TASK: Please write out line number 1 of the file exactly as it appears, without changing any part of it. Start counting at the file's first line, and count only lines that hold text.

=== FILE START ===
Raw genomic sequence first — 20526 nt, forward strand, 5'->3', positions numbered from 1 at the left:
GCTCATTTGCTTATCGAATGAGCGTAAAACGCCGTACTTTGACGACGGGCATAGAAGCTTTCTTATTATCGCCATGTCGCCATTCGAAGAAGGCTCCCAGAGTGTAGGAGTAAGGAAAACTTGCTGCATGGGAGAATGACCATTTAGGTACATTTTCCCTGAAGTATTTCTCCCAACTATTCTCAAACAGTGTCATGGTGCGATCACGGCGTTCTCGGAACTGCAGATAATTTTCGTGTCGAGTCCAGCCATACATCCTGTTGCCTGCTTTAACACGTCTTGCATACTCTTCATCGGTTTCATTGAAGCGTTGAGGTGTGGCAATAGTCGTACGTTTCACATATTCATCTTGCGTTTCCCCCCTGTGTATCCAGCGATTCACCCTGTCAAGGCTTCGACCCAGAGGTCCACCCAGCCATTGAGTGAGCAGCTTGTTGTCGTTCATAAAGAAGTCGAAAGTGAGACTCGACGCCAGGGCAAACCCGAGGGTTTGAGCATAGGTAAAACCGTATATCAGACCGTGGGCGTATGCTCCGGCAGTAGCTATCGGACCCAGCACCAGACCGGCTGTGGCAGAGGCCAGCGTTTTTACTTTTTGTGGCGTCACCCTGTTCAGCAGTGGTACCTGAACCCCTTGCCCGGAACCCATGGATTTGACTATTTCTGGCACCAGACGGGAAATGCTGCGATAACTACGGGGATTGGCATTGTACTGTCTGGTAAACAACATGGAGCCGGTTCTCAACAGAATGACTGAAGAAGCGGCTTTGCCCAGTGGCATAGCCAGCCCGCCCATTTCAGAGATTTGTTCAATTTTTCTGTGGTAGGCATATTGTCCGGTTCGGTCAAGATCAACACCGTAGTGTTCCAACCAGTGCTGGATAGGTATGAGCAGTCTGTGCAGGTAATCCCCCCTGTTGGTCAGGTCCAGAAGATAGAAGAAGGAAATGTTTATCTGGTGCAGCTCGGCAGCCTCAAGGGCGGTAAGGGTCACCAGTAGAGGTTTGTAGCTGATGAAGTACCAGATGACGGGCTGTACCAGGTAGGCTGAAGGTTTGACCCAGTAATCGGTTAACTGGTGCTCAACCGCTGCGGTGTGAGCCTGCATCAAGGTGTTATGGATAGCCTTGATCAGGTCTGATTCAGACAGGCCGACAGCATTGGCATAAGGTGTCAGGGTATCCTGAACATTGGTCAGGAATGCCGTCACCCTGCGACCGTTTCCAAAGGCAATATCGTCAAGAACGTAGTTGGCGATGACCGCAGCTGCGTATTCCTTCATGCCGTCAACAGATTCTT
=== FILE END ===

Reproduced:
Raw genomic sequence first — 20526 nt, forward strand, 5'->3', positions numbered from 1 at the left: